Norway has become the first European country to raise its base rate (to 1.5%, from 1.25%) since the start of the credit crunch and consequent near-global recession.
Eagle-eyed Norwegian central bankers think to have detected the first signs of inflation.
As I mentioned at the time, Australia raised its rate a couple of weeks ago.
Although these are very early days, rising international rates will force the UK to raise its rates whether we have inflation in our economy or not. Money chases rates and pushes up the value of a currency. If sterling gets left behind its value will fall, making imports more expensive and exports cheaper - both these effects are inflationary, the more expensive imports especially so. The "benign" international economic environment of recent years is coming to an end. However Norway is - economically - a small nation so the effect on us is minor at the moment; an increase in the ECB or Fed rates would be much more significant.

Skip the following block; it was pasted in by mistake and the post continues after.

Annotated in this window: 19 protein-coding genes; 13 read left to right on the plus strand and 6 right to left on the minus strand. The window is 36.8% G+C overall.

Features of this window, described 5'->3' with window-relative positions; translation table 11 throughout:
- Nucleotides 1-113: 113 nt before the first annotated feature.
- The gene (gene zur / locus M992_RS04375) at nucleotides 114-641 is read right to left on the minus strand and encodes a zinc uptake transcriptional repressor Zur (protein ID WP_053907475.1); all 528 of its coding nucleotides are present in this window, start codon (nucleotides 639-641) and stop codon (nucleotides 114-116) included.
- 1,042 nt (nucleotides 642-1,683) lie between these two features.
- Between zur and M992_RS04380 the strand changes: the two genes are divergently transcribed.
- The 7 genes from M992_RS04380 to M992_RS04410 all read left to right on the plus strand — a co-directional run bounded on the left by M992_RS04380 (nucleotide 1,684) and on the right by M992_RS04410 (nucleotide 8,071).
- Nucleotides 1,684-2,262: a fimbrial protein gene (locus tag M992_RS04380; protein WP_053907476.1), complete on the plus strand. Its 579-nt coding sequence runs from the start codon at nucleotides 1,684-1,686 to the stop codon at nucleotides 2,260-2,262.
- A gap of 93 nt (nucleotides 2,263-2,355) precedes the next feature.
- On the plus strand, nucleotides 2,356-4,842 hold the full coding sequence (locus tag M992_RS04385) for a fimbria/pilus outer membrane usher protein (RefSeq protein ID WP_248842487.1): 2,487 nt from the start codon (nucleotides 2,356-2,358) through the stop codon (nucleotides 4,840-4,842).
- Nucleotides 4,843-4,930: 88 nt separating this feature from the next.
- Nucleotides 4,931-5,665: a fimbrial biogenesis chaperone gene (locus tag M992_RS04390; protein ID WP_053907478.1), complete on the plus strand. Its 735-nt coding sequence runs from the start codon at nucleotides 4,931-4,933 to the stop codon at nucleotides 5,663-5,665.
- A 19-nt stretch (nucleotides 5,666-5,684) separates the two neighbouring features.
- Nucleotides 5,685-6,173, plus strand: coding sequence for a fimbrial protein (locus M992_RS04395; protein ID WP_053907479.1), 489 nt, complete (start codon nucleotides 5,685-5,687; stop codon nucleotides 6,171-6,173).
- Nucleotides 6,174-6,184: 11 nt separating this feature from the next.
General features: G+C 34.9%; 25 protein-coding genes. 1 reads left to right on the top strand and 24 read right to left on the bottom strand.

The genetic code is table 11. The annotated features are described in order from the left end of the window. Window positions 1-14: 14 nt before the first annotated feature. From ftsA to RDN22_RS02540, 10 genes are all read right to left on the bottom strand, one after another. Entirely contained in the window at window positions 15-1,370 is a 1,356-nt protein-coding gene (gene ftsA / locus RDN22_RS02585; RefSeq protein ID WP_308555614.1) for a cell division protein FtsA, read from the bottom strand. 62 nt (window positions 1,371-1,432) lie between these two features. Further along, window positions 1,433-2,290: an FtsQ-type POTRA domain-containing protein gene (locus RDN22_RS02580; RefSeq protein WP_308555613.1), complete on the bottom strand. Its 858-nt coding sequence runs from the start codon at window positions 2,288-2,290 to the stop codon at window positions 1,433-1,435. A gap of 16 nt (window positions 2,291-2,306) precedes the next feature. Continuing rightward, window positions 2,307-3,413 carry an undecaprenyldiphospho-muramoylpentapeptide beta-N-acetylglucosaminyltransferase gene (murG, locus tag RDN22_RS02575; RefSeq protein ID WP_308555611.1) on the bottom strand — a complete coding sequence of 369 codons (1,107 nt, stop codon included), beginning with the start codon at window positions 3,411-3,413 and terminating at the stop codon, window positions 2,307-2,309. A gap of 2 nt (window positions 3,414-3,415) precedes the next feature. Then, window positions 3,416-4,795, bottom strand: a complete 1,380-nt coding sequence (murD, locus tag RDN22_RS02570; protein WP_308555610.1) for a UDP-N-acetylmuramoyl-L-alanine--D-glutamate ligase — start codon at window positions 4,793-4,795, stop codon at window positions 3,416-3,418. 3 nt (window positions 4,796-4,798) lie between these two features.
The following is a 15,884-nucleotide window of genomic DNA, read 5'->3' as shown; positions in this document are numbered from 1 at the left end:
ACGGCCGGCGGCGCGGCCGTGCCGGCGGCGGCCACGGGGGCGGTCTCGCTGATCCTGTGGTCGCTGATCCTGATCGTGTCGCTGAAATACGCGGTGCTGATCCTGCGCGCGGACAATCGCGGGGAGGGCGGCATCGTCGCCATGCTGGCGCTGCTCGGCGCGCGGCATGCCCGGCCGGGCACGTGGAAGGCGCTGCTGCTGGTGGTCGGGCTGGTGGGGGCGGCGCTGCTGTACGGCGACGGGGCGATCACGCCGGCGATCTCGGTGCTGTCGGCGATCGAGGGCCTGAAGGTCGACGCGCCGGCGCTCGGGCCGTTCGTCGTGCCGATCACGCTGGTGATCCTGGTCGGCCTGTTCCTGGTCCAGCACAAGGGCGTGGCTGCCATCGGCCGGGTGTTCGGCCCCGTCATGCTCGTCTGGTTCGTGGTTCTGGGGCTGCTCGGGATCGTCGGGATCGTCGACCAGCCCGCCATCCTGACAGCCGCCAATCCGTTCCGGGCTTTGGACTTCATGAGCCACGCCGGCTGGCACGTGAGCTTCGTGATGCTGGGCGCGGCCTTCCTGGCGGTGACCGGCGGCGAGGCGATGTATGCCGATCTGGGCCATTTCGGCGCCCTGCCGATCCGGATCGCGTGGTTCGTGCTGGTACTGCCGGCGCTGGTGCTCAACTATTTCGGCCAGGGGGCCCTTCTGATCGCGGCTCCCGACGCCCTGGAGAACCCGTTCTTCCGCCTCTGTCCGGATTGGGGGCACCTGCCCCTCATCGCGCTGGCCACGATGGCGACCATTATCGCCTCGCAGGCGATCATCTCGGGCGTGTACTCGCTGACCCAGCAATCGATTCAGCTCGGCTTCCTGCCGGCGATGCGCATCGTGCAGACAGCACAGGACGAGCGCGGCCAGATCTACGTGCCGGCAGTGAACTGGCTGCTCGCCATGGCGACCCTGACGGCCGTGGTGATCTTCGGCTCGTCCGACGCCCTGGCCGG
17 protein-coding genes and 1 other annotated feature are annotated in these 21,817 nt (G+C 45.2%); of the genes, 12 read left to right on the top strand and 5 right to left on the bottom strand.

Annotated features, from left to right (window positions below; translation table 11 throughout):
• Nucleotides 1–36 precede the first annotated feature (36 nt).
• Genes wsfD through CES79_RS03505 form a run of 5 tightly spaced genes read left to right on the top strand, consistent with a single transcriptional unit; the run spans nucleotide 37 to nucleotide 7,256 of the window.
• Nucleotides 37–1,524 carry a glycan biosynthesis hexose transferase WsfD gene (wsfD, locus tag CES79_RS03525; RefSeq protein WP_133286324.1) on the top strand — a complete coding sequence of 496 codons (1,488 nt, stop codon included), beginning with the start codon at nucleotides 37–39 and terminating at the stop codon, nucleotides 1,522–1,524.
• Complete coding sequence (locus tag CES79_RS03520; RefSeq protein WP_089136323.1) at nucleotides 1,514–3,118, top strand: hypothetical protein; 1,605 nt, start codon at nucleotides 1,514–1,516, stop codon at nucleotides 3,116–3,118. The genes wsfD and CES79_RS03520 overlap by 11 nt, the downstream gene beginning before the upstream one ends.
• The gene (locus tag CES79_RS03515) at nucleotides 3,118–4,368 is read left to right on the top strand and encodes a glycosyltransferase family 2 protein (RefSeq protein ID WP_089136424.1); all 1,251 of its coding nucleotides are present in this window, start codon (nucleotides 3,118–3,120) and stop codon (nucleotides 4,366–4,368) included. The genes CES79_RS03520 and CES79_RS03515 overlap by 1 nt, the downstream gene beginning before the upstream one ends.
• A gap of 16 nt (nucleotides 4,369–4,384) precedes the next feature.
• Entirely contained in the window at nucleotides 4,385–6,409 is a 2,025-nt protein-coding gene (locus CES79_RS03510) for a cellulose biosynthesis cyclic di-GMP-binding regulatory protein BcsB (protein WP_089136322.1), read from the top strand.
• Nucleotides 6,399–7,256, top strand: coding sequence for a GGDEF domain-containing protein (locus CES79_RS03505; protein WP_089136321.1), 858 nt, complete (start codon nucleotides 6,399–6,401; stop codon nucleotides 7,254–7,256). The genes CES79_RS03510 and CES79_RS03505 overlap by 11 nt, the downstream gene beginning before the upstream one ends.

It should be noted that although the UK base rate is 0.5%, the yield on a ten-year gilt (ie, the interest payable to those who are underwriting our national debt) is 3.7% - considerably higher than base - and rising quite dramatically over the last couple of months. This sets the bar for retail loans.